The free version has core accounting functions like general ledger, accounts receivable, accounts payable, invoicing, bill payment and online banking as well as integration with Microsoft Word, Excel and Outlook so it should do the job for those with basic accounting needs, if you're self-employed or even running a small business.

What it doesn't have are things like inventory, sales and purchase ordering, forecasting, job costing, etc. If you want anything more than basic accounting, then you'll need to ante up some money for the Professional version.

Monday, November 12, 2007


VectorMagic is a free, online service from the Stanford University Artificial Intelligence Laboratory that can convert bitmap or rasterized images to vector images. Since vector images are represented by geometric shapes such as lines, circles and curves, scaling these images to smaller or even larger sizes can be achieved without the usual blurring or pixelation associated with bitmap images.

Vectormagic bird comparisonThe sample comparison above shows the original raster image on the left and the vectorized result on the right. This technology isn't new and both Adobe and Corel have commercial products available to do the job but the Vector Magic team say that their solution is better than either of those.

As you might expect, it works best on somewhat flat images like logos, fonts, scanned cartoon art, etc. but it will work with photographs as well, you just won't get as rounded a result. Still those results do produce useful effects that you might actually like the look of.

Vectormagic poppy comparisonIt'll convert images in JPG, GIF, PNG, BMP and TIFF formats and you can save the converted images in EPS, SVG or PNG formats.

Friday, October 12, 2007

Windows Application Software Updaters

If you want to keep your Windows operating system and Microsoft Office applications up to date, then visit Microsoft Update regularly or configure your system to update automatically. That's easy but making sure all those non-Microsoft applications and little utilities installed on your PC are up date can be a seriously time-consuming chore, especially with those that seem to release updates on a weekly basis.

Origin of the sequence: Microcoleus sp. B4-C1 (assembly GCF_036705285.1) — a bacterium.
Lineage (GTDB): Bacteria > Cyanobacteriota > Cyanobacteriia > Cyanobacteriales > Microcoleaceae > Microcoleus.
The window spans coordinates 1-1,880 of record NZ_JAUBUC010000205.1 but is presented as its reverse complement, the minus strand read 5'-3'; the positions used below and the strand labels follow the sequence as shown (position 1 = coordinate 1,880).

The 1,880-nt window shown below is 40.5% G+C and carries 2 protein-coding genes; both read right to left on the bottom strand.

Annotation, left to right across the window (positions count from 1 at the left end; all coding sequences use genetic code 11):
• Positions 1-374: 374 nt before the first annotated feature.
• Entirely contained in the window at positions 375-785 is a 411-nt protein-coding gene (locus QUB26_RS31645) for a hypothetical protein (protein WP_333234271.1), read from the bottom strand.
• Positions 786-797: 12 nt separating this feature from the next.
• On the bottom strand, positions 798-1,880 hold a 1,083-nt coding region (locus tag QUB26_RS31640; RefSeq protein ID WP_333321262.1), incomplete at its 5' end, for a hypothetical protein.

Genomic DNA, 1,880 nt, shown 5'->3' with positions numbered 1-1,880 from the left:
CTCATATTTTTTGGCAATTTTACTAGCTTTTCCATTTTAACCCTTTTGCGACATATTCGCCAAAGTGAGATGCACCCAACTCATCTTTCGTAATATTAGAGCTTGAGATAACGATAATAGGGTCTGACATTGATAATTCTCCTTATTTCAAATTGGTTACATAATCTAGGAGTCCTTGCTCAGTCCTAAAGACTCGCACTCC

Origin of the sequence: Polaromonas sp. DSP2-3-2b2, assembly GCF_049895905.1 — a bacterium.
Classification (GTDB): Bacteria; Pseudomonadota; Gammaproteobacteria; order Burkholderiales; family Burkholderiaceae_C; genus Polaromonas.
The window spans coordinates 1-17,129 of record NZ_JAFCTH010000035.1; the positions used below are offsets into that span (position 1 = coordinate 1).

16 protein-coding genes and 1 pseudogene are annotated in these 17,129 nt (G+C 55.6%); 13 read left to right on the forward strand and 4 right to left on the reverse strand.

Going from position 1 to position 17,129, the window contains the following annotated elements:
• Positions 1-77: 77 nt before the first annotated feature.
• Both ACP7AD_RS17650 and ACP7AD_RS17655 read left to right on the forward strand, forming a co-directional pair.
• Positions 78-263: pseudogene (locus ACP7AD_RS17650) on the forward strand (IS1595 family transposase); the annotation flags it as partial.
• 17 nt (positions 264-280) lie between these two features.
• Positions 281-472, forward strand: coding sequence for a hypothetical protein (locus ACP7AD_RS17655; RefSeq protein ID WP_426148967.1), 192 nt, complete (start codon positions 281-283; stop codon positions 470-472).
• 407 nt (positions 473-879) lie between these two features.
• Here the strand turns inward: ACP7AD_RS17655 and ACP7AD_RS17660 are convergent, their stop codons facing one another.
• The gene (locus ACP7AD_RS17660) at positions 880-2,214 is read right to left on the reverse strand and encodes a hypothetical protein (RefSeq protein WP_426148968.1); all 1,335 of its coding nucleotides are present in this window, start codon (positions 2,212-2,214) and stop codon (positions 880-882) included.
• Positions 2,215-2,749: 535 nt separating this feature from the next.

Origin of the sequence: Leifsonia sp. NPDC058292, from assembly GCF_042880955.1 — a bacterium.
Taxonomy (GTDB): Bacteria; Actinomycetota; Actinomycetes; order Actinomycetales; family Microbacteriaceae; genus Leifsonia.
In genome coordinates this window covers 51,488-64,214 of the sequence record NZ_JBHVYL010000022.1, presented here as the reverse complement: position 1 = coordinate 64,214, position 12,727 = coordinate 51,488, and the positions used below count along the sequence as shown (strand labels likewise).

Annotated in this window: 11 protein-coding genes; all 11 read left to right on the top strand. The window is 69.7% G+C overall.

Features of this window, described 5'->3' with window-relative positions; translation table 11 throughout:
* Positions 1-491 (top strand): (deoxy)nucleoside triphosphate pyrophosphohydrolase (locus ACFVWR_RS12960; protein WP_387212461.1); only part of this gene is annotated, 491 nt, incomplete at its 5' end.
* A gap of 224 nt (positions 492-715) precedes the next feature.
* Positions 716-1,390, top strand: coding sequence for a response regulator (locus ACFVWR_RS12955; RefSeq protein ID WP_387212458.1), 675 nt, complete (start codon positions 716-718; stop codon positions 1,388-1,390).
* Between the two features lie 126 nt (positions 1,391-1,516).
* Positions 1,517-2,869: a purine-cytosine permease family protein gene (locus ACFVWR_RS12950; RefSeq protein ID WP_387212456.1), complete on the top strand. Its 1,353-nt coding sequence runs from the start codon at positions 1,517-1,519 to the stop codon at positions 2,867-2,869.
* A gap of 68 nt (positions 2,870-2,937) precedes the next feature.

I've already mentioned the File Hippo Update Checker but a few others have appeared recently that do a bit more for you and may well be worth checking out…


AppSnap scans your PC and compares your installed applications against its database of latest version numbers. It'll then display all of your applications in a list, allowing you to download and re-install, upgrade or even uninstall them.

You can ask it to display a list of any applications that can be upgraded with both the current and possible version numbers. Just select those you want upgraded and click on the Upgrade button. AppSnap will then download them, uninstall the old version if required and install the new one for you.

The versions database is stored locally but it has a facility to allow you to download and update to the current version. You can even list those applications from its database that you don't have installed and install them if you want.


UpdateStar is a utility that lets you stay up-to-date with all of your personal software. With a database of over 80,000 freeware, shareware and commercial applications it covers a fair number of the applications that you're likely to have lurking around your hard drive.

UpdateStar can be set to do an automatic update search daily, weekly or monthly and will notify you when an update for one of your programs is available, offering you information and download options as well as licensing links in the case of a commercial product or update. it'll also let you modify or uninstall applications as well.

Both of the above utilities have their good and bad points and I found myself using both of them. I really like the way AppSnap lets you install multiple updates and it seemed the much faster of the two but it's less configurable and UpdateStar recognised far more of my installed applications. However, with UpdateStar you have to download and then install the updates manually so more ineraction is required.

In short, neither will do the full job for you as there will always be something you have that they don't have in their databases but they do help keep you up date, which will save you some time in the long run.

Related Posts: Software Update Checkers

Tuesday, October 09, 2007

Clip It!

Typical! Having only just posted about capturing a web page as an image yesterday, I've spotted another free Mac OS X utility for this today.